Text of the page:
Innovative Strategies for Increasing Self-Sufficiency (ISIS) Project, Stakeholder Views from Early Outreach

Published: April 15, 2009
Topics:
Self-Sufficiency, Welfare & Employment
Projects:
Innovative Strategies for Increasing Self-Sufficiency, 2007-2017 | Learn more about this project
Types:
Reports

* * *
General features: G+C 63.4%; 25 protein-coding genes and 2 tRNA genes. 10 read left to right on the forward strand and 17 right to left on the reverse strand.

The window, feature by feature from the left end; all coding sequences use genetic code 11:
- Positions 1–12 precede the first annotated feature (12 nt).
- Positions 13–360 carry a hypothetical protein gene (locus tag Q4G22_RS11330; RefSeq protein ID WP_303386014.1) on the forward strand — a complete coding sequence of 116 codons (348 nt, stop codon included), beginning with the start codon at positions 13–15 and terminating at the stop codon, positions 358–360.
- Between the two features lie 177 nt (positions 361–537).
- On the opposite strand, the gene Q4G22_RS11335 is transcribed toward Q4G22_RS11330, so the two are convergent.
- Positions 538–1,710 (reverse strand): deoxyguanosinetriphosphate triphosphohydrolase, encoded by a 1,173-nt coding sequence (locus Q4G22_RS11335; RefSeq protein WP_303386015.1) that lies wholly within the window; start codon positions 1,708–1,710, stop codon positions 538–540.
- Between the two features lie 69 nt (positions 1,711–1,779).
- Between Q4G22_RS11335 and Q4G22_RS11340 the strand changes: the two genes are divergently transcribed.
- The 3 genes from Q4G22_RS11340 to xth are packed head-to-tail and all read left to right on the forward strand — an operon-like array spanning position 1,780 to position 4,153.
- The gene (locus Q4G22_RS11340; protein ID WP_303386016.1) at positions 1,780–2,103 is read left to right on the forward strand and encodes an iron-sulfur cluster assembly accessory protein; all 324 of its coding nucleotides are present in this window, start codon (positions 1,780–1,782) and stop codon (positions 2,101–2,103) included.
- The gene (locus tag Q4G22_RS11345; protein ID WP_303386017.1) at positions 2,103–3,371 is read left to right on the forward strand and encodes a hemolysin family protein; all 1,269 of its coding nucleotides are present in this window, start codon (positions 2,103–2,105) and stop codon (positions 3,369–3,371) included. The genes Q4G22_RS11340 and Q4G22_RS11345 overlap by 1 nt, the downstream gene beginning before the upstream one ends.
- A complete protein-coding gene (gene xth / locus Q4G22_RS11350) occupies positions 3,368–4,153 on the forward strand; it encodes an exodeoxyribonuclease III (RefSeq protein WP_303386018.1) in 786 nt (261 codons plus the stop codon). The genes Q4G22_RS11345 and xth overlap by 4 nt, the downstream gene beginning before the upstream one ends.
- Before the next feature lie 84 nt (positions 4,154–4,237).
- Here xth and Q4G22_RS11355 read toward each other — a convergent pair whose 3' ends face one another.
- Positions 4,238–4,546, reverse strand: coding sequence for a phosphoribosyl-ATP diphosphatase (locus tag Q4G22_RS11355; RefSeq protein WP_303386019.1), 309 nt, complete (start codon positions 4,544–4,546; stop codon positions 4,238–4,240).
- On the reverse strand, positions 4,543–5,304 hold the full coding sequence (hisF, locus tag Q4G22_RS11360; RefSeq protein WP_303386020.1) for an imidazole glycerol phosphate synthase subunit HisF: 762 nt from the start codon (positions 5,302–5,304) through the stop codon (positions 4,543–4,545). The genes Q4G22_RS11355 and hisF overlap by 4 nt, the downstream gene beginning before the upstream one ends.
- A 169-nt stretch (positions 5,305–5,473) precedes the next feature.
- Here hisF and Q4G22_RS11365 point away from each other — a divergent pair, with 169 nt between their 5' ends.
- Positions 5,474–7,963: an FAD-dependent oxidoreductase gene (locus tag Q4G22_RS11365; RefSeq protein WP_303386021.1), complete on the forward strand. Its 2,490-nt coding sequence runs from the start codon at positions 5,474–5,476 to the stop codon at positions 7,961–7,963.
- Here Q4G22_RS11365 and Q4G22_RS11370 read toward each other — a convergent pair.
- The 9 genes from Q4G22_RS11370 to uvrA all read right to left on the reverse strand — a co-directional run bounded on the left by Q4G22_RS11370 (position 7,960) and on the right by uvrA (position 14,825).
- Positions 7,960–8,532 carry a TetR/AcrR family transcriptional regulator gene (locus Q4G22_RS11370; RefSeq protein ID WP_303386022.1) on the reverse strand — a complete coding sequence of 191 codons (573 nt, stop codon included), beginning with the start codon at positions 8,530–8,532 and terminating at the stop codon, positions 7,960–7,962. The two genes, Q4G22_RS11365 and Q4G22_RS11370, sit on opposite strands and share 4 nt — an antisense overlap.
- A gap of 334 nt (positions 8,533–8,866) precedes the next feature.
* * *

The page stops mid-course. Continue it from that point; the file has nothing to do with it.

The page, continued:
The Innovative Strategies for Increasing Self-Sufficiency (ISIS) evaluation is a next-generation test of promising interventions for low-income families sponsored by the federal Administration for Children and Families. A key early step in identifying the interventions ISIS will test was to find out what key stakeholders felt would be most valuable to know. This paper summarizes results from semi-structured discussions with over 250 individuals between May and September 2008.  Informants included a diverse selection of state executive office and agency staff, state legislators and staff, federal officials, researchers, advocates, and foundation representatives. The highest-priority target populations for stakeholders were: the working poor, families facing serious or multiple challenges to employment, disadvantaged youth, and families with infants or young children. Informants recommended testing an array of interventions designed to engage and support individuals in jobs and work activities and improve employment skills. By comparison, informants offered fewer concrete nominations for tests of interventions for individuals with employment barriers. There was strong interest in tests of alternative service delivery approaches, particularly of promising mechanisms for coordinating services as part of more comprehensive interventions. Since many of these discussions were held, the financial and economic condition of the country has worsened substantially, and unprecedented efforts to address these conditions are underway. Although these changes are still taking shape, they seem likely to have important implications for evaluation priorities and opportunities. The ISIS team welcomes feedback on the findings in this paper and the potential effects of the economic downturn and other recent events. We welcome also inquiries from sponsoring organizations or agencies interested in opportunities for testing promising interventions in ISIS.